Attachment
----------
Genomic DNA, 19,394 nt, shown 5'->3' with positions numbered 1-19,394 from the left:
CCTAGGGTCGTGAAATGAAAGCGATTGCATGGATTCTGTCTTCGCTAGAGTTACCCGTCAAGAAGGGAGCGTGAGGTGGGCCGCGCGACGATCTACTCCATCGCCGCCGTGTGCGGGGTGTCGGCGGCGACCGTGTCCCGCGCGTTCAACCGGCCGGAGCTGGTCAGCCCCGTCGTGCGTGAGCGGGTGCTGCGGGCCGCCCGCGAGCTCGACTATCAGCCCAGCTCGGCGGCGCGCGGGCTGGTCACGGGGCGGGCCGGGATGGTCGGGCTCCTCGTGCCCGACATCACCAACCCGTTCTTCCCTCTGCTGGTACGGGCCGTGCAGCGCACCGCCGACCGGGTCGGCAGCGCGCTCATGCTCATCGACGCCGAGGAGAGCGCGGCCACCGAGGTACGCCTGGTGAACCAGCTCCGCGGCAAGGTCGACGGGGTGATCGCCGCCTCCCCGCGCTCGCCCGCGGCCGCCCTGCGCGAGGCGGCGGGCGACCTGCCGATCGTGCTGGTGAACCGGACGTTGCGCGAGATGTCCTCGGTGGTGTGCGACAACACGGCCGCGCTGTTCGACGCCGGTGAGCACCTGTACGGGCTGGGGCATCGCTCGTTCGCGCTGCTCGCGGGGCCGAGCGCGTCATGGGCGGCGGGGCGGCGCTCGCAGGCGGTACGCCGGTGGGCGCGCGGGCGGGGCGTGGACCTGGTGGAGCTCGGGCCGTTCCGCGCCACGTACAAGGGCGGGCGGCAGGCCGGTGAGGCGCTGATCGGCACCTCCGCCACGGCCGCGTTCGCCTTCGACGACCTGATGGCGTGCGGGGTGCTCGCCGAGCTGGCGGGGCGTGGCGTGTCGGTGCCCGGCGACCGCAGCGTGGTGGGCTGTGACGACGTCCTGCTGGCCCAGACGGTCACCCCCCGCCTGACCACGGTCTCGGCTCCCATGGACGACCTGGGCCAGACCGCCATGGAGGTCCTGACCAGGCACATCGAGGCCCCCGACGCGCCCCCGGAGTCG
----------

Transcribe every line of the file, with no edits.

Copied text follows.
Genomic DNA, 19,394 nt, shown 5'->3' with positions numbered 1-19,394 from the left:
CCTAGGGTCGTGAAATGAAAGCGATTGCATGGATTCTGTCTTCGCTAGAGTTACCCGTCAAGAAGGGAGCGTGAGGTGGGCCGCGCGACGATCTACTCCATCGCCGCCGTGTGCGGGGTGTCGGCGGCGACCGTGTCCCGCGCGTTCAACCGGCCGGAGCTGGTCAGCCCCGTCGTGCGTGAGCGGGTGCTGCGGGCCGCCCGCGAGCTCGACTATCAGCCCAGCTCGGCGGCGCGCGGGCTGGTCACGGGGCGGGCCGGGATGGTCGGGCTCCTCGTGCCCGACATCACCAACCCGTTCTTCCCTCTGCTGGTACGGGCCGTGCAGCGCACCGCCGACCGGGTCGGCAGCGCGCTCATGCTCATCGACGCCGAGGAGAGCGCGGCCACCGAGGTACGCCTGGTGAACCAGCTCCGCGGCAAGGTCGACGGGGTGATCGCCGCCTCCCCGCGCTCGCCCGCGGCCGCCCTGCGCGAGGCGGCGGGCGACCTGCCGATCGTGCTGGTGAACCGGACGTTGCGCGAGATGTCCTCGGTGGTGTGCGACAACACGGCCGCGCTGTTCGACGCCGGTGAGCACCTGTACGGGCTGGGGCATCGCTCGTTCGCGCTGCTCGCGGGGCCGAGCGCGTCATGGGCGGCGGGGCGGCGCTCGCAGGCGGTACGCCGGTGGGCGCGCGGGCGGGGCGTGGACCTGGTGGAGCTCGGGCCGTTCCGCGCCACGTACAAGGGCGGGCGGCAGGCCGGTGAGGCGCTGATCGGCACCTCCGCCACGGCCGCGTTCGCCTTCGACGACCTGATGGCGTGCGGGGTGCTCGCCGAGCTGGCGGGGCGTGGCGTGTCGGTGCCCGGCGACCGCAGCGTGGTGGGCTGTGACGACGTCCTGCTGGCCCAGACGGTCACCCCCCGCCTGACCACGGTCTCGGCTCCCATGGACGACCTGGGCCAGACCGCCATGGAGGTCCTGACCAGGCACATCGAGGCCCCCGACGCGCCCCCGGAGTCG